Junior Jein – Si Dios Fuera Negro

Fane Flaws, 70, New Zealand musician and songwriter, on June 17

Kenneth Kaunda, 97, Zambian ex-president and hobby musician, on June 17
Zambia Cabinet & Central Committee led by President Kenneth Kaunda – Tiyende Pamodzi (1974)

Takeshi ‘Terry’ Terauchi, 82, Japanese rock guitarist and actor, on June 18
Takeshi Terauchi & The Blue Jeans – Kuroda Bushi (1966)

Lionel Leroy, 65, French singer, on June 20
Lionel Leroy – Starsky et Hutch (Chanson originale de la série télévisée) (1981)

Nobuo Hara, 94, Japanese jazz saxophonist, on June 21
Nobuo Hara and His Sharps & Flats – Five Spot After Dark (1970)

Mamady Keïta, 70, Guinean drummer, on June 21

Ike Stubblefield, 69, organ & keyboard player, on June 19
Ike Stubblefield – I Thought It Was You (2011)

Winsford Devine, 77, Trinidadian calypso & soca songwriter, on June 22
Winsford Devine – Dance All Night (1985)

Wojciech Karolak, 82, Polish jazz and R&B keyboardist, on June 23
Wojciech Karolak – Easy! (1974)

Ellen McIlwaine, 75, Canadian slide guitarist and blues/folk singer, on June 23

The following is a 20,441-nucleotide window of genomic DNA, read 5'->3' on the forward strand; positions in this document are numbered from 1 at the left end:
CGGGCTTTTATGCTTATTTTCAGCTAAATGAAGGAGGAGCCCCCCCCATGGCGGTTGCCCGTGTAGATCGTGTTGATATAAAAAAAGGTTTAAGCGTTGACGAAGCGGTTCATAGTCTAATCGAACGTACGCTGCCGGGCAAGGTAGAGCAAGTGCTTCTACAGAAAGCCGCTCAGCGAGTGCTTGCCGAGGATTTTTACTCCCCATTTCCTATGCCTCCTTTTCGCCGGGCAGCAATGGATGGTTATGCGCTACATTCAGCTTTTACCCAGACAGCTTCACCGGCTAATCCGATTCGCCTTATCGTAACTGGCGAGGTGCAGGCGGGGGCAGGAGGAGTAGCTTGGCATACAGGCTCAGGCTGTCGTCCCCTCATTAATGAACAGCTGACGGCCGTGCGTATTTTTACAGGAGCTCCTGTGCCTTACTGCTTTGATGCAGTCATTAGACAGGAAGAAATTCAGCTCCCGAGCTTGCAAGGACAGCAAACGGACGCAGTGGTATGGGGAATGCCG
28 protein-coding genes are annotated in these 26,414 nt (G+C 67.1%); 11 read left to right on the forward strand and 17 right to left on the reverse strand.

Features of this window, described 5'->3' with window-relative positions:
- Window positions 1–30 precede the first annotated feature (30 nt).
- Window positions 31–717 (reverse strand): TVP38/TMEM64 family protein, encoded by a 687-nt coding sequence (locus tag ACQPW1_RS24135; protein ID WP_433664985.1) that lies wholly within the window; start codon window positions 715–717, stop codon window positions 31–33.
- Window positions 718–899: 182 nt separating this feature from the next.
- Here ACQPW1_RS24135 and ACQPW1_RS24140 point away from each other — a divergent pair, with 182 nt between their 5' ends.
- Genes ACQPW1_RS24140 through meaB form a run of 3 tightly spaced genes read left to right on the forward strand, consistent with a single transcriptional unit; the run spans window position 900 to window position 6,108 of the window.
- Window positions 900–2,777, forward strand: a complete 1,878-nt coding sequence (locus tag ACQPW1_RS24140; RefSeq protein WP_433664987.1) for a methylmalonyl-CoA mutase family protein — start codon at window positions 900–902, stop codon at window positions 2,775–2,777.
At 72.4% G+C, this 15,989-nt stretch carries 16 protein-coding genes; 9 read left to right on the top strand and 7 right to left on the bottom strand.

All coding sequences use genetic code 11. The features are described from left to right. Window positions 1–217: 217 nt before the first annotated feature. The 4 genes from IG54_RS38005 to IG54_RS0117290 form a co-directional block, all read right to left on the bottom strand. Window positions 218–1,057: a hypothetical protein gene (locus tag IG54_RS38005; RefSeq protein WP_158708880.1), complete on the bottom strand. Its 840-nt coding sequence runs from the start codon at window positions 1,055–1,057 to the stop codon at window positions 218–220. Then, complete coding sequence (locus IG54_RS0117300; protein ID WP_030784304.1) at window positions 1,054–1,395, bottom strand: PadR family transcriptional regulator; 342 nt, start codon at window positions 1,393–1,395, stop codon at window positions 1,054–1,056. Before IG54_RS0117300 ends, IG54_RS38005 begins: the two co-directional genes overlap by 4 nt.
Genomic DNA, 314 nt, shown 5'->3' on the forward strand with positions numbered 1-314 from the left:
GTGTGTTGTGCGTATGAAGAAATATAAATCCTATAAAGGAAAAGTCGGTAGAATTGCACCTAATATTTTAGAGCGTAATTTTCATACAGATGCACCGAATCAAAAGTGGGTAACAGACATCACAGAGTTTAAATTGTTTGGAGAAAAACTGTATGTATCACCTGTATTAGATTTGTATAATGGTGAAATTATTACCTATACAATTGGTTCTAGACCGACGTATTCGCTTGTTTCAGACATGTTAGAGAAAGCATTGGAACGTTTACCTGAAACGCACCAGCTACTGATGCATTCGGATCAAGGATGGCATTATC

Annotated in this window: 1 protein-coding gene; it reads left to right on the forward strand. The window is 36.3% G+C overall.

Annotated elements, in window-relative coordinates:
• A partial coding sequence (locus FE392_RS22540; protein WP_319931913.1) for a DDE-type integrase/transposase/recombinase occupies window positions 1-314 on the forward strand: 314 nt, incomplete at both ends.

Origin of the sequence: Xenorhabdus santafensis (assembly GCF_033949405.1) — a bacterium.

Ellen McIlwaine – I Don’t Want To Play (1973)

David Edwards, 56, singer of Welsh rock band Datblygu, announced June 23
Datblygu – Cân i Gymry (1993)

Rinaldo Rafanelli, 71, singer of Argentine rock band Sui Generis, on June 25
Sui Generis – Para quién canto yo entonces (1974)

Wes Madiko, 57, Cameroonian singer, on June 25
Wes – Alane (1997)

Hidefumi Toki, 71, Japanese jazz saxophonist, on June 26
Toki & Samba Friends – Morena (1981)

Jon Hassell, 84, trumpeter and avant garde composer, on June 26
Kenny Rogers – Something About Your Song (1978, as writer)
Lloyd Cole And The Commotions – Big Snake (1986, on trumpet)
Jon Hassel – Voiceprint (Blind From The Facts) (1990)
Ibrahim Ferrer – Boliviana (2003, on trumpet)

Johnny Solinger, 55, lead singer of Skid Row (1999-2015), on June 26
Skid Row – Ghost (2003)

Peps Persson, 74, Swedish blues and reggae musician, on June 27

Willy Crook, 55, saxophonist of Argentine rock band Redonditos de Ricota, on June 27
Patricio Rey y sus Redonditos de Ricota  – Ya nadie va a escuchar tu remera (1986)

Burton Greene, 84, free jazz pianist, on June 28

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  1. amdwhah
    July 6th, 2021 at 12:44 | #1

    PW = amdwhah

  2. Rhodb
    July 9th, 2021 at 23:34 | #2

    Thanks again for the fine effort in keeping us informed of the grim Reapers path

    Regards

    Rhod

  3. iammike
    July 12th, 2021 at 11:08 | #3

    ^ +1

    And thanks for showing me music I would not have listened to

    Really appreciated

  4. iammike
    July 12th, 2021 at 11:08 | #4

    (forgot to add) otherwise